Boz Scaggs on ‘Memphis’ Sessions, Singing Jack Nicholson

Photographer: Raffi Kirdi/Getty Images

Boz Scaggs. The artist's “Silk Degrees” album occupied the charts for 115 weeks. Close

Boz Scaggs. The artist's “Silk Degrees” album occupied the charts for 115 weeks.

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Photographer: Raffi Kirdi/Getty Images

Boz Scaggs. The artist's “Silk Degrees” album occupied the charts for 115 weeks.

Almost four decades after his album “Silk Degrees” occupied the charts for 115 weeks, Boz Scaggs is on the road again, supporting his first solo album in five years.

He recorded “Memphis,” a compilation of covers, in three days at the Tennessee city’s historic Royal Studios, one of the oldest in the world.

Scaggs, 69, is on a brief hiatus from the Dukes of September Rhythm Revue, his blues super-group with Steely Dan’s Donald Fagen and the Doobie Brothers’ Michael McDonald.

We spoke by phone during an earlier break in his tour, which has stops in Connecticut, Massachusetts, Pennsylvania and New Jersey through July 10.

Grant: How did the “Memphis” sessions come together?

Scaggs: I sifted through a number of songs and assembled a rhythm section. The difference from other records was that I didn’t want to produce; I wanted to just be a singer. I also wanted to work with drummer Steve Jordan (Eric Clapton, John Mayer) as producer.

Grant: Al Green’s “So Good to Be Here” was an interesting choice. Was that meant as a homage to Willie Mitchell’s legacy at Royal?

Scaggs: Steve presented it to me as a song he hadn’t heard anyone else do. It was new to me, and I loved it.

Grant: Is there a song on “Memphis” that you interpret differently in your life today than when you first came across it?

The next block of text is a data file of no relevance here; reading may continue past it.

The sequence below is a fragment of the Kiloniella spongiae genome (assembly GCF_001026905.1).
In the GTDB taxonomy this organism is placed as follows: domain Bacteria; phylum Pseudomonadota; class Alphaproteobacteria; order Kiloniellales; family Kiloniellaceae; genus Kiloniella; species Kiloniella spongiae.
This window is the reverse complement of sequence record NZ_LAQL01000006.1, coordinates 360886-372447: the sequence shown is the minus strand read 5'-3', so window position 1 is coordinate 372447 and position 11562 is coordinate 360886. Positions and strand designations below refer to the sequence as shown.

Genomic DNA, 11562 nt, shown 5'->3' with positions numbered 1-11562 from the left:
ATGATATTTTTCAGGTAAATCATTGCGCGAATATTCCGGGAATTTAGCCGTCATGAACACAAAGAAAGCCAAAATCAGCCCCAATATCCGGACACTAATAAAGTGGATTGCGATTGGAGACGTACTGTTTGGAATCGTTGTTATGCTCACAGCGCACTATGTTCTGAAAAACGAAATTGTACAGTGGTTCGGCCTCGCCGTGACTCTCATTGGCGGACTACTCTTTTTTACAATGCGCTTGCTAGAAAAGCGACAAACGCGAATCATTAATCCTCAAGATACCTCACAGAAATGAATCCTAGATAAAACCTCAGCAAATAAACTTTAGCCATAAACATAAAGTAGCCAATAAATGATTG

Photographer: Raffi Kirdi/Getty Images

Boz Scaggs. The performer is on tour in support of "Memphis," his first album in five years. Close

Boz Scaggs. The performer is on tour in support of "Memphis," his first album in five years.

Close
Open
Photographer: Raffi Kirdi/Getty Images

Boz Scaggs. The performer is on tour in support of "Memphis," his first album in five years.

Right Mood

Scaggs: It happens a lot. A year or so ago, a good friend of mine died. In trying to find some material that would apply for that memorial situation, Tony Joe White’s “Rainy Night in Georgia” came into my head and I just picked up the guitar. The mood of the song seemed to be fitting for that occasion.

When the song came up as a choice in the studio, it was very, very late, the first night -- two or three in the morning. When we played it that night, it held significance for us. That happens a lot in looking for songs in my collaboration with Donald Fagen and Michael McDonald.

Grant: Did you consider bringing Fagen or McDonald with you on the “Memphis” tour?

Scaggs: Well, they have extensive solo careers and Donald also tours with Steely Dan. We worked together quite a bit last year, and now we’ve got our individual stuff going on. The plan is to reconvene at the end of this year and get back on the road soon.

Grant: I’m amazed at how well “Lido” has held up over time. Do you remember the sessions?

Newman, Nicholson

Scaggs: Well, I would get together with David Paich (Toto, Michael Jackson), who was a keyboard player, and sketch out the arrangement ideas before the session itself.

The only song that I recall that really we felt something extraordinary for was “Lowdown.”

I don’t recall feeling that about “Lido.” I do remember, after the record came out and it was a hit, I was playing at the Universal Amphitheatre in Los Angeles. Randy Newman and Jack Nicholson came backstage to say hi to me. I’d never met either of them, and Jack Nicholson starting singing “Lido” and really, really loved it and told me about the energy of the song. And of course that’s an image that I always have now.

It’s had that effect and still does in concert. I often close the main part of the set with it. It just never fails to get people up and singing along. It’s a strange bird.

Grant: “Silk Degrees” was a gold mine. It was also your seventh album. Did that feel late to you?

Scaggs: I’ve thought about it over the years and I think there are some real reasons for it. It goes back to the right time and the right place.

It was a time when urban R&B connected with mainstream. Radio and general music were sort of crossing over and a lot of R&B trends were combining with pop music and the album was able to connect to both sides of the radio dial.

(Sarah Grant works for Bloomberg News. The opinions expressed are her own. This interview was adapted from a longer conversation.)

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